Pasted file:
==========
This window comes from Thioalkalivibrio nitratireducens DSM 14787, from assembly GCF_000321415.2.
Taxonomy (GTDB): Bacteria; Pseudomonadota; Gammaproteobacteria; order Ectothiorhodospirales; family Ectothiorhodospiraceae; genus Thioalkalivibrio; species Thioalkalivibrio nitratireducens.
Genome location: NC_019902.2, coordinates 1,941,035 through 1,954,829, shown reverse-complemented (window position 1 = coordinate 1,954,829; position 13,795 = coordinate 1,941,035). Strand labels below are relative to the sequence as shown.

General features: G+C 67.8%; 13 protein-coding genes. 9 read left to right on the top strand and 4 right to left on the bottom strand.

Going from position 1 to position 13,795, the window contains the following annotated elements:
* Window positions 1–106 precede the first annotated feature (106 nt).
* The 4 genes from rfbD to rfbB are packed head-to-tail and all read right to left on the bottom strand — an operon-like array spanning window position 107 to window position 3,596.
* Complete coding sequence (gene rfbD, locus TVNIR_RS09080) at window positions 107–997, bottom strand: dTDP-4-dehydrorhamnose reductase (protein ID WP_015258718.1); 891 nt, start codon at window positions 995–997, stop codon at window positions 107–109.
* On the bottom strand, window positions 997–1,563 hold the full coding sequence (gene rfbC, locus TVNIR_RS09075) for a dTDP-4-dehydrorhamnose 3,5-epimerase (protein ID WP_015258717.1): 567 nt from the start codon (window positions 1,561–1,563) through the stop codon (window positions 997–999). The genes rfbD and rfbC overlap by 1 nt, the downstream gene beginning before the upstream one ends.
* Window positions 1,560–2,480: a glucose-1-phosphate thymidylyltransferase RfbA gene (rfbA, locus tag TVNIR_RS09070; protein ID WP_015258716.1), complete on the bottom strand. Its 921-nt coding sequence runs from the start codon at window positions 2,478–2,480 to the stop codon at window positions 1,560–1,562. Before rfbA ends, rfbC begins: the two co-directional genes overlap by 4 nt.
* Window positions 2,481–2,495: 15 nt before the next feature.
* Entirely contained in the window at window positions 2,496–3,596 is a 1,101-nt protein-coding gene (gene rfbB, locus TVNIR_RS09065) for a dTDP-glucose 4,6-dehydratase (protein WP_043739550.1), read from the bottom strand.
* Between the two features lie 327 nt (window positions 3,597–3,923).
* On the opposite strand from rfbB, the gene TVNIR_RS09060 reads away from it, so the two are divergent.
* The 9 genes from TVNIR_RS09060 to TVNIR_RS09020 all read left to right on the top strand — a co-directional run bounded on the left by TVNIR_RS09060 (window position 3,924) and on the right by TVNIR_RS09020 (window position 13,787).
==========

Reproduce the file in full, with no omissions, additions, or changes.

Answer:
This window comes from Thioalkalivibrio nitratireducens DSM 14787, from assembly GCF_000321415.2.
Taxonomy (GTDB): Bacteria; Pseudomonadota; Gammaproteobacteria; order Ectothiorhodospirales; family Ectothiorhodospiraceae; genus Thioalkalivibrio; species Thioalkalivibrio nitratireducens.
Genome location: NC_019902.2, coordinates 1,941,035 through 1,954,829, shown reverse-complemented (window position 1 = coordinate 1,954,829; position 13,795 = coordinate 1,941,035). Strand labels below are relative to the sequence as shown.

General features: G+C 67.8%; 13 protein-coding genes. 9 read left to right on the top strand and 4 right to left on the bottom strand.

Going from position 1 to position 13,795, the window contains the following annotated elements:
* Window positions 1–106 precede the first annotated feature (106 nt).
* The 4 genes from rfbD to rfbB are packed head-to-tail and all read right to left on the bottom strand — an operon-like array spanning window position 107 to window position 3,596.
* Complete coding sequence (gene rfbD, locus TVNIR_RS09080) at window positions 107–997, bottom strand: dTDP-4-dehydrorhamnose reductase (protein ID WP_015258718.1); 891 nt, start codon at window positions 995–997, stop codon at window positions 107–109.
* On the bottom strand, window positions 997–1,563 hold the full coding sequence (gene rfbC, locus TVNIR_RS09075) for a dTDP-4-dehydrorhamnose 3,5-epimerase (protein ID WP_015258717.1): 567 nt from the start codon (window positions 1,561–1,563) through the stop codon (window positions 997–999). The genes rfbD and rfbC overlap by 1 nt, the downstream gene beginning before the upstream one ends.
* Window positions 1,560–2,480: a glucose-1-phosphate thymidylyltransferase RfbA gene (rfbA, locus tag TVNIR_RS09070; protein ID WP_015258716.1), complete on the bottom strand. Its 921-nt coding sequence runs from the start codon at window positions 2,478–2,480 to the stop codon at window positions 1,560–1,562. Before rfbA ends, rfbC begins: the two co-directional genes overlap by 4 nt.
* Window positions 2,481–2,495: 15 nt before the next feature.
* Entirely contained in the window at window positions 2,496–3,596 is a 1,101-nt protein-coding gene (gene rfbB, locus TVNIR_RS09065) for a dTDP-glucose 4,6-dehydratase (protein WP_043739550.1), read from the bottom strand.
* Between the two features lie 327 nt (window positions 3,597–3,923).
* On the opposite strand from rfbB, the gene TVNIR_RS09060 reads away from it, so the two are divergent.
* The 9 genes from TVNIR_RS09060 to TVNIR_RS09020 all read left to right on the top strand — a co-directional run bounded on the left by TVNIR_RS09060 (window position 3,924) and on the right by TVNIR_RS09020 (window position 13,787).